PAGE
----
came to the rescue, however, order
ing the management of a nearby
restaurant to furnish sandwbhes and
coffee to the depositors.
The bank withstood the "run."
Fresh Holiday Candies
We Are Now Displaying a Large and Choice
-- FRESH Kill ITS
Latourell Auto Company
Treasury Finances New Soldier Bonus
Washington, D. C. The treasury
took the first step toward financing
the soldiers' bonus, investing $100,
000,000 in special treasury securities
at 4 per cent to meet the first call on
the government funds January 1, 1980
Half of the securities are flat five
year treasury notes and the other $50,
000,000 is In the form of special treas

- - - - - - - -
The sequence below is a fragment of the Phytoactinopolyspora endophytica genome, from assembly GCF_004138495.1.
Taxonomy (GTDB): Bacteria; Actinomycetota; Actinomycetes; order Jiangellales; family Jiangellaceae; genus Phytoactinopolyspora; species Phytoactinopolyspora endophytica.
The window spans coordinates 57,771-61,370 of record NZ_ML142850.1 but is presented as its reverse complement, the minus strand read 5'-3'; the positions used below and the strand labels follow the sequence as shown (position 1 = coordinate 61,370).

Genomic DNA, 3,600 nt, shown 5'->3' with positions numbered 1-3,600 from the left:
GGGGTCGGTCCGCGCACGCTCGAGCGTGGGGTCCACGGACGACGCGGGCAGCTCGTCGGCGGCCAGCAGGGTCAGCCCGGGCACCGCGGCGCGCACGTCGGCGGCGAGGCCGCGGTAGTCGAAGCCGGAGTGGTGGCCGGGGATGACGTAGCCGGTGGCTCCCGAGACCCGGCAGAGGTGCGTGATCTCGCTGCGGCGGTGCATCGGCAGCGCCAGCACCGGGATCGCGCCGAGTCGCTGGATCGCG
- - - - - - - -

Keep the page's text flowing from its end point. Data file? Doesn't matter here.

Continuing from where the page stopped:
ury certificates of Indebtedness, re
deemable at the option of the treasury
from the special bonus account.
Send in your
order now 1 This
offer is made for
a short t ime
only. Both new and renewal subscriptions to this paper win
receive these magazines, out aon i wait unl" '"cr"u2o5!
been withdrawn. All Five for One Year ORDER NOW!
Send your order to oox ctflce
Mail Check and Older Plainly Written
To ( TRRKY PRINTING CO.
Publishers of The Roardman Mirror
Oregon Has Three New State Officers
Salem. Changes in the state's of
ficial family Monday as a result of the
general election last November was
limited to three major offices. T. B.
Kay succeeded Jefferson Myers as
state treasurer, Edward Ostrander
took the place of Newton McCoy as
member of the public service commis
sion from the western Oregon dis
trict and Harry H. Belt of Dallas be
came a member of the supreme court,
taking the place of Associate Justice
Martin Pipes, appointed by Governor